The quiet interior felt like a stuffy club or hotel lobby.
breakfast here cost a whopping £12, and except for the absence of baked
beans, there was nothing that looked too different from my previous
“With a posh version like this,” Linford said, “the main difference is that the quality of the ingredients is going to be better.”
And they were: unlike the dry black pudding at the Regency Café, Quo Vadis’ version was crispy on the outside and gooey on the inside.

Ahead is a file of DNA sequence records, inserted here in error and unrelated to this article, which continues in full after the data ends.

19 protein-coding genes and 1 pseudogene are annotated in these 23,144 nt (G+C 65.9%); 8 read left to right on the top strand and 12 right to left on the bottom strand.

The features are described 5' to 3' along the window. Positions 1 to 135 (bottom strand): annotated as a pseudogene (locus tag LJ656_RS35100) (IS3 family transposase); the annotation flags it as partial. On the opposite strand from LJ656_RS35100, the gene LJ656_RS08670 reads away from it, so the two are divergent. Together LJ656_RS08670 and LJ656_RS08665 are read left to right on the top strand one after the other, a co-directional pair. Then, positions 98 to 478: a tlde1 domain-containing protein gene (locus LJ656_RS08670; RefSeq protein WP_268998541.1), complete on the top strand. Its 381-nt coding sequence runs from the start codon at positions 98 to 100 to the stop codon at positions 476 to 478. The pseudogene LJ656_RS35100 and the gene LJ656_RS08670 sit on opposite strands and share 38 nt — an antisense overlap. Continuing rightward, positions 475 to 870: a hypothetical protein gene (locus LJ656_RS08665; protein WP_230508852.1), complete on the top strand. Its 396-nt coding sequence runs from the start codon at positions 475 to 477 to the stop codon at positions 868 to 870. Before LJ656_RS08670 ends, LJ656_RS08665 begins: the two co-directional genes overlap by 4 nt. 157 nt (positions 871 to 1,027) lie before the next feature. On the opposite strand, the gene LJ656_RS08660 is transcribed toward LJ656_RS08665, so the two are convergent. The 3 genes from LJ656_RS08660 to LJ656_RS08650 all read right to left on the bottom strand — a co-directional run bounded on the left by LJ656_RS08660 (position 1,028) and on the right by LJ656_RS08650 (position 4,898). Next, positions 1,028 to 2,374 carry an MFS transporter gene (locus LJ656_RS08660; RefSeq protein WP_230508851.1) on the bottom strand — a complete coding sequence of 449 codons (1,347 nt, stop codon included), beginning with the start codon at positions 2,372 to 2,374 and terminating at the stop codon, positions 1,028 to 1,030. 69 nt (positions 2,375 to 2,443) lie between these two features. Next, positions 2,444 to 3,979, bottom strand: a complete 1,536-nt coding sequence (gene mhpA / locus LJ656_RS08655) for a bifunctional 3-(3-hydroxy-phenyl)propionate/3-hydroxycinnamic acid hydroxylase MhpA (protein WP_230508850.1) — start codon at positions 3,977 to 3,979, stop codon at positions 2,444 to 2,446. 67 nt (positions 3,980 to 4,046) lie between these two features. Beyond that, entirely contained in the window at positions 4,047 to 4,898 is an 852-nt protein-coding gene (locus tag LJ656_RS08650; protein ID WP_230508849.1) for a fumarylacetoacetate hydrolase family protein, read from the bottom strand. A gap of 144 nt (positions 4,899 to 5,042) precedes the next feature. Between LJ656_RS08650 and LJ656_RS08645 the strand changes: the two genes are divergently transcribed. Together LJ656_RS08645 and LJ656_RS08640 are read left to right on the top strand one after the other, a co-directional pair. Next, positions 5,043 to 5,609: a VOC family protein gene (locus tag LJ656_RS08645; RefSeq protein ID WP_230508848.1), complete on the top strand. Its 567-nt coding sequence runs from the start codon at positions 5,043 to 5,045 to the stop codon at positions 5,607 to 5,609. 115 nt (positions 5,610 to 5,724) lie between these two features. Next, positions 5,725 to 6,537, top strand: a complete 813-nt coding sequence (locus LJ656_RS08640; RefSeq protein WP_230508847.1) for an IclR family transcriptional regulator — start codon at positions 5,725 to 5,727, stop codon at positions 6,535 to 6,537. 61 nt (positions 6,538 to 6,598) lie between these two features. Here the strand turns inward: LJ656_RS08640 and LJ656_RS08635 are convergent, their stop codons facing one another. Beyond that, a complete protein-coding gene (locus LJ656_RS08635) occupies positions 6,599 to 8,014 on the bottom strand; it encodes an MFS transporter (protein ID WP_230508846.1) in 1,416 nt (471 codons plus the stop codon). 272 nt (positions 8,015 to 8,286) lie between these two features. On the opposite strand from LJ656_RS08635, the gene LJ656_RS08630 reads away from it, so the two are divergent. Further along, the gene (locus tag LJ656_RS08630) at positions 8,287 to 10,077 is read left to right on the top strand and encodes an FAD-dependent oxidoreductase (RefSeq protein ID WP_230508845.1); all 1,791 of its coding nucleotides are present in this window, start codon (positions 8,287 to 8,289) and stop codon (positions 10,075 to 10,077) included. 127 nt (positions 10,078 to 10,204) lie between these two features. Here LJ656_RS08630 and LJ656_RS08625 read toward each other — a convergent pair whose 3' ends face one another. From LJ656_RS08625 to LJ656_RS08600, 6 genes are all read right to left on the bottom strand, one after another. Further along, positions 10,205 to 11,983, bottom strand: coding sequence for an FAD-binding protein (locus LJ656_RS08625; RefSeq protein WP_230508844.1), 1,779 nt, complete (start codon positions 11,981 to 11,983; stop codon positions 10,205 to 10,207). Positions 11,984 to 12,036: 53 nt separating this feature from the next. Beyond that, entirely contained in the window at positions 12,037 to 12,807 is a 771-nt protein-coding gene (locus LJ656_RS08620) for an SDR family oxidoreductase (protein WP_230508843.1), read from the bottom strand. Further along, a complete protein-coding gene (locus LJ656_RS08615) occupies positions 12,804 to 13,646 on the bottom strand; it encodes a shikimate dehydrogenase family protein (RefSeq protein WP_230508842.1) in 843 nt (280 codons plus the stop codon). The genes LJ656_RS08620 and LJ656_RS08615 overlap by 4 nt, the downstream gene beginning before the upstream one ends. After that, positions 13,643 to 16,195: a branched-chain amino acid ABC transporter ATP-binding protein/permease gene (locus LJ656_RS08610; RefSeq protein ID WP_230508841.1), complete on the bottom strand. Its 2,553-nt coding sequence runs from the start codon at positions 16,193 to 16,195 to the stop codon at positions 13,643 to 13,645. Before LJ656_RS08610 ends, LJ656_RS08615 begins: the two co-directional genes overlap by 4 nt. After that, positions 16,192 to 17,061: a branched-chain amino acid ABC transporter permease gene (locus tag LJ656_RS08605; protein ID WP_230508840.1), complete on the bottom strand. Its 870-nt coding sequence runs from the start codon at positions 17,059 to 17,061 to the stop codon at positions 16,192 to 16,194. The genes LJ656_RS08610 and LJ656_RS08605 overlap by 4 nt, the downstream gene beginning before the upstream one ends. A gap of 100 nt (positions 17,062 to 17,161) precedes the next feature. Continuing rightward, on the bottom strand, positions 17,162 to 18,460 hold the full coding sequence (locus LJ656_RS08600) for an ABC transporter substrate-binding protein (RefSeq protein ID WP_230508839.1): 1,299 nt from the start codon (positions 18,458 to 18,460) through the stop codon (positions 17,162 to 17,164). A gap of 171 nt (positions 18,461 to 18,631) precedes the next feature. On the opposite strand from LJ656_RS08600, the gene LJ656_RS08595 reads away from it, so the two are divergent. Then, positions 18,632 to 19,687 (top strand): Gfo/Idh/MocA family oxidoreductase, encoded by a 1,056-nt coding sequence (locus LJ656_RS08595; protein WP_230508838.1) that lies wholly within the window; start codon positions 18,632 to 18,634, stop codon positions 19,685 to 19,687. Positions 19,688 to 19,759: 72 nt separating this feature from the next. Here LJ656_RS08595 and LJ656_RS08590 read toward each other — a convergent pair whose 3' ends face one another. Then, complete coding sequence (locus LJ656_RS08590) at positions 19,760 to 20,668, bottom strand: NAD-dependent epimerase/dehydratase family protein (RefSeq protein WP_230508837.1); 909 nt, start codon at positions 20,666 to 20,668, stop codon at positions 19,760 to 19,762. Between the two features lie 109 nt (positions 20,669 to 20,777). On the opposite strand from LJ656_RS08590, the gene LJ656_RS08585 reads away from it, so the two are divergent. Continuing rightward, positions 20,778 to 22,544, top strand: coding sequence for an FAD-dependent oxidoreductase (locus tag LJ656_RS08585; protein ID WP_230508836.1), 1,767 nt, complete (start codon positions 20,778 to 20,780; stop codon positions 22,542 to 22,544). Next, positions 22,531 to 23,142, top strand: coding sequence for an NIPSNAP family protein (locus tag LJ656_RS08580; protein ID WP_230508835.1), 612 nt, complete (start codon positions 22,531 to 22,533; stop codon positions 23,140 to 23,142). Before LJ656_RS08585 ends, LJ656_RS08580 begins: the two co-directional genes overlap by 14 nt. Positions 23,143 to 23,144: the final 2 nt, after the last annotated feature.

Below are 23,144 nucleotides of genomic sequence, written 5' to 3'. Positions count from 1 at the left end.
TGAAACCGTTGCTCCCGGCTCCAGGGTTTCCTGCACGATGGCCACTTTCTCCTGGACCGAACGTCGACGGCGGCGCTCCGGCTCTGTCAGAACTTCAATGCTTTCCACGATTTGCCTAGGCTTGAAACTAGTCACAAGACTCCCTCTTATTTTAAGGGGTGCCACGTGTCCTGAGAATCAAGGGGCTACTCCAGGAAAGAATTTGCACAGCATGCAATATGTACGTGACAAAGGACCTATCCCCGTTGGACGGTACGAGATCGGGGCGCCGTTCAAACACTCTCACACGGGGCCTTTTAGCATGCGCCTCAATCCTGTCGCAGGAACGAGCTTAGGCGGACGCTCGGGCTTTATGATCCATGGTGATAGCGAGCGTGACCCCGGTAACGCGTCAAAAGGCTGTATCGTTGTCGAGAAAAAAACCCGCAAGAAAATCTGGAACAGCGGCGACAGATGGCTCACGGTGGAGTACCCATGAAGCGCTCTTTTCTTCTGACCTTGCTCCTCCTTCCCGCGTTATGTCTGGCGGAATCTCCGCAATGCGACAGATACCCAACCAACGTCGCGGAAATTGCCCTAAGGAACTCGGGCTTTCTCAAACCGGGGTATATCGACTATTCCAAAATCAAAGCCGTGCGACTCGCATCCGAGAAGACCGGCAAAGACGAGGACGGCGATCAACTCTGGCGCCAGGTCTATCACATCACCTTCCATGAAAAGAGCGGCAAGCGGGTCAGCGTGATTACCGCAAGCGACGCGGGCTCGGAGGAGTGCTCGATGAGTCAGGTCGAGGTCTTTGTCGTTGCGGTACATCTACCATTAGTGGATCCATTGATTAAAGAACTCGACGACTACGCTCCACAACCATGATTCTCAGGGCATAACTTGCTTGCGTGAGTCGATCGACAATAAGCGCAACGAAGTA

The bacon was tender and juicy. The eggs had a bright orange-yellow hue.
“I suggested this place because it represents several trends in British dining that we can see right on the plate,” Linford said. “High quality food with little fuss in a casual environment and ingredients that are in season and local.”
“In the past,” she added, “you would have probably had to go to a hotel to get a really high-quality full English. Not anymore.”
On my last day in London, I wandered down to the breakfast area of the Milestone Hotel
in South Kensington, where I was staying, and saw the full English on
I was a tad reluctant to order it: this would be my third
morning in a row spent eating the artery-hardening dish.
Would a hotel version be worth it? I decided to try it.